VIRGINIA TALL CASE CLOCK
Height: 97.5″; width: 21″; depth: 11″
This rare, tall case clock from Alexandria represents the combination of two of the city’s most successful artisans in the neoclassical period. The clockmaker, Mordecai Miller, originally from Chester County, Pennsylvania was a prosperous silversmith, clockmaker and later, merchant and abolitionist in Alexandria. The case is attributed to Henry Ingle, originally from Philadelphia, who migrated south as the activity in the new capital city burgeoned after the Revolution.
Clockmaker and silversmith Mordecai Miller was born in Chester County, Pennsylvania and likely apprenticed with his cousin, clockmaker Elisha Kirk (1757-1790)in York. There he met another apprentice, Caleb Bentley and the two Quakers formed a partnership, Bentley & Miller in Leesburg, Virginia. The partnership ended around 1788 by which time Miller was living in Alexandria. By 1794 Miller operated a shop on Fairfax Street. He imported watches, jewelry and trinkets from England. In 1795 he specifically advertised “spring and other clocks” and “best enamel’d Clock and Watches faces.”
The clock case is attributed to the cabinetmaker Henry Ingle while living in Alexandria between 1795-1800. The case features a sophisticated broken arch pediment with fretwork in the Philadelphia style. Ingle apprenticed in Philadelphia and in 1784, at age 20, he moved from Pennsylvania to Virginia where he is known to have made furniture for Thomas Jefferson. Ingle also made a handful of furniture for clients in the Richmond area including a desk and bookcase made in 1789 with a fretwork broken arch pediment nearly identical to this clock.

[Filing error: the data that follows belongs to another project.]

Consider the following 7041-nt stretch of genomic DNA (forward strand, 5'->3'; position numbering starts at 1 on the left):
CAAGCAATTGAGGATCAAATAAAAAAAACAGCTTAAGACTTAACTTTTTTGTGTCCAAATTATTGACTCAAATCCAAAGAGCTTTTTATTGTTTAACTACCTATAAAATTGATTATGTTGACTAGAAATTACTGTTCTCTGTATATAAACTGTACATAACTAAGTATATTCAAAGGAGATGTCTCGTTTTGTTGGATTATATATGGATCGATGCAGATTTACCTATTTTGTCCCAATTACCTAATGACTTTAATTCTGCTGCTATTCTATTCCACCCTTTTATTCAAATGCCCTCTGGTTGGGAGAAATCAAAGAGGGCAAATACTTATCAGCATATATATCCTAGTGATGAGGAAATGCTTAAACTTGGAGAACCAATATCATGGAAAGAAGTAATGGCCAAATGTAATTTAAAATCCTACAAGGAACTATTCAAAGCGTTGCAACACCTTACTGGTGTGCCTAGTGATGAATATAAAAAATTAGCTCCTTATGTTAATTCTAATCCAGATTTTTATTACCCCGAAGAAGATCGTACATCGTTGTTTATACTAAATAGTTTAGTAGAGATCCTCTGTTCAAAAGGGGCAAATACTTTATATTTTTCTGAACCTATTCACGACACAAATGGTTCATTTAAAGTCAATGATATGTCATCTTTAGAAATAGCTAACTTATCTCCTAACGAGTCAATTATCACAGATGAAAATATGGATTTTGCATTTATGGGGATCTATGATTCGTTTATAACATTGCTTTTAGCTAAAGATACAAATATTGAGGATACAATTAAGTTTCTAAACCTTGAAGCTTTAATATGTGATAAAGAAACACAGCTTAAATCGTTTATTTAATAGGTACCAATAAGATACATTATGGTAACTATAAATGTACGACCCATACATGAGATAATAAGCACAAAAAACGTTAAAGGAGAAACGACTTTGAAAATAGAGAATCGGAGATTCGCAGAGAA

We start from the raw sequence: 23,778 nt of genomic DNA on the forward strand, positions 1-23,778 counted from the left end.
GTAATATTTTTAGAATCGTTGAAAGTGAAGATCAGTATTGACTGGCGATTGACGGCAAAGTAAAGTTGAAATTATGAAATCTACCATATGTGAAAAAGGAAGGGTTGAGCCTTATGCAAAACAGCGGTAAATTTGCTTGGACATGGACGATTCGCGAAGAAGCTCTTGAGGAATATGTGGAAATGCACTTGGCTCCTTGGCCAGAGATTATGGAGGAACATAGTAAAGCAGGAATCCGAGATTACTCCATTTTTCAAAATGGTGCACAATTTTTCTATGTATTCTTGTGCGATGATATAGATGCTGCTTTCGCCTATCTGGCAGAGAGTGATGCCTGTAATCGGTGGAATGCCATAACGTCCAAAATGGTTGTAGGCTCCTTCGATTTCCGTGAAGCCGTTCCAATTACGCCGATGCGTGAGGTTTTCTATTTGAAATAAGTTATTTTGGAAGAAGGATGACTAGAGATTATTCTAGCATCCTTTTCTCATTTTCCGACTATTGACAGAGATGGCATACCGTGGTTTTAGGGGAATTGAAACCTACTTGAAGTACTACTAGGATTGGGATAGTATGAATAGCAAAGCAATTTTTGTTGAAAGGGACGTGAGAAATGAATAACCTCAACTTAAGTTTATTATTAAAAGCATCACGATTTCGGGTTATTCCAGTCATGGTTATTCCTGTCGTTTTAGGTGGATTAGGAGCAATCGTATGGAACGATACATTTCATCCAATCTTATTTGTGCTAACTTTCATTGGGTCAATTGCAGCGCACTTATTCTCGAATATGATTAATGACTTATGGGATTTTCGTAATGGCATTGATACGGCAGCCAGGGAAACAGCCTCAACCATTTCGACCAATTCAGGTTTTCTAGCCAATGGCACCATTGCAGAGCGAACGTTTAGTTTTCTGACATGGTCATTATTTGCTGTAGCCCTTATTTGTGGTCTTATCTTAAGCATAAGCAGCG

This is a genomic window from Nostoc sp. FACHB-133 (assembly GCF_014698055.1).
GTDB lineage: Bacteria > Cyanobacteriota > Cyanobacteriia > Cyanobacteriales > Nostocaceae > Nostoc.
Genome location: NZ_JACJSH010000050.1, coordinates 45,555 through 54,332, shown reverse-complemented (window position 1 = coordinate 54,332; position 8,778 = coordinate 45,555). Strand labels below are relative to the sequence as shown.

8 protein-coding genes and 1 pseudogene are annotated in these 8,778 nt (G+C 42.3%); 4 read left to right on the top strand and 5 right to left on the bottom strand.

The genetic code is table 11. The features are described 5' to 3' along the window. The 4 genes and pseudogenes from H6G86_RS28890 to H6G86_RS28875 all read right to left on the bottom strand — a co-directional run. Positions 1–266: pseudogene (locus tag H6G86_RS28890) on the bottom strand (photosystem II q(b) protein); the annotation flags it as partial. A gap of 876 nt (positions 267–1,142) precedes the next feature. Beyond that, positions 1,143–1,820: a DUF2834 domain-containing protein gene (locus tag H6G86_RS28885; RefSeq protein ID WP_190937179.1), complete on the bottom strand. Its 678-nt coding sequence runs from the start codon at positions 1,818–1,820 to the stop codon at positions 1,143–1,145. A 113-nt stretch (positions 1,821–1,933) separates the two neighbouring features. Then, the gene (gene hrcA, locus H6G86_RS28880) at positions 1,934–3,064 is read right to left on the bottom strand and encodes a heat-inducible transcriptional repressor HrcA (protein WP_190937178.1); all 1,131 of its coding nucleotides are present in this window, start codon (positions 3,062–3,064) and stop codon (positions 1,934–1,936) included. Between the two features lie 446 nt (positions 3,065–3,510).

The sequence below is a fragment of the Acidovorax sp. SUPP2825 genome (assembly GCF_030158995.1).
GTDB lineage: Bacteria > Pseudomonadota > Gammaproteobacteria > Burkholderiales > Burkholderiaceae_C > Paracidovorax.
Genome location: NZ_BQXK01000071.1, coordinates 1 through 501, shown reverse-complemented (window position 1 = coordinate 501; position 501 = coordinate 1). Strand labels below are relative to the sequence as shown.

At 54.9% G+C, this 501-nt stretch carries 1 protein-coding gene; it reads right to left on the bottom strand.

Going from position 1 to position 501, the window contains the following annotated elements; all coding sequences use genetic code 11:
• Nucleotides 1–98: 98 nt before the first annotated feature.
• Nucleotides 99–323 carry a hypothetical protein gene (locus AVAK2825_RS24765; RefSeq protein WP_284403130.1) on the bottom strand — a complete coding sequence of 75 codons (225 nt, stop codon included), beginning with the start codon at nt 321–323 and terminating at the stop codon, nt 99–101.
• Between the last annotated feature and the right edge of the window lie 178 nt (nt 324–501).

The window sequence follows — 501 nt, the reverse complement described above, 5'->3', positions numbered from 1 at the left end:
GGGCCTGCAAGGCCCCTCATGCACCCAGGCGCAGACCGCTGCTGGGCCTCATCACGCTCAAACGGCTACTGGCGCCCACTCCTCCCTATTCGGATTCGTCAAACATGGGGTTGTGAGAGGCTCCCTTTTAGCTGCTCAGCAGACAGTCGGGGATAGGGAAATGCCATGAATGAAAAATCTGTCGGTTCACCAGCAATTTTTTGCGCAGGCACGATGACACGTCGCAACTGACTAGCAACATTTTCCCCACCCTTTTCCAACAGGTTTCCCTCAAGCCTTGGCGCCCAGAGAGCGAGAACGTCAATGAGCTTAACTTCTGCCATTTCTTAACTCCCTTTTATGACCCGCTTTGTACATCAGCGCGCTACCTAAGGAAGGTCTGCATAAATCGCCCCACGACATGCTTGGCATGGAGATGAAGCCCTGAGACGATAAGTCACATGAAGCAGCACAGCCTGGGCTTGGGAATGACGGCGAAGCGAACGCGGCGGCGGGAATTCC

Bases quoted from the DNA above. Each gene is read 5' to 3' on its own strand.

Henry Ingle left Virginia in 1791 and returned to Philadelphia. Both Thomas Jefferson and George Washington hired Ingle to make furniture and perform other “sundry jobs” during Washington’s first administration there. In 1793 Henry’s brother, Joseph moved to Alexandria had established a cabinetmaking shop at 112 South Royal Street. Henry, after dissolving a separate cabinetmaking partnership with Jacob Schreiner in Philadelphia in 1795 likely joined his brother in Alexandria but by 1799 established a separate hardware store at King and Royal Streets just a few blocks away. That same year both brothers were hired to provide a casket and oversee the funeral of George Washington. Henry Ingle moved to Washington DC in 1800 and opened a hardware shop on New Jersey Avenue near the new Capitol building. Records indicate Henry worked intermittently on the Capitol building until his retirement six years later.
This clock is a fine example of the often overlooked artistry of the Washington DC area during the Federal period. The establishment of the new Capital City spurred tremendous economic and cultural growth in the region and attracted a mix of new skilled craftsmen to the area, eager to take advantage of the new opportunities the Capital provided.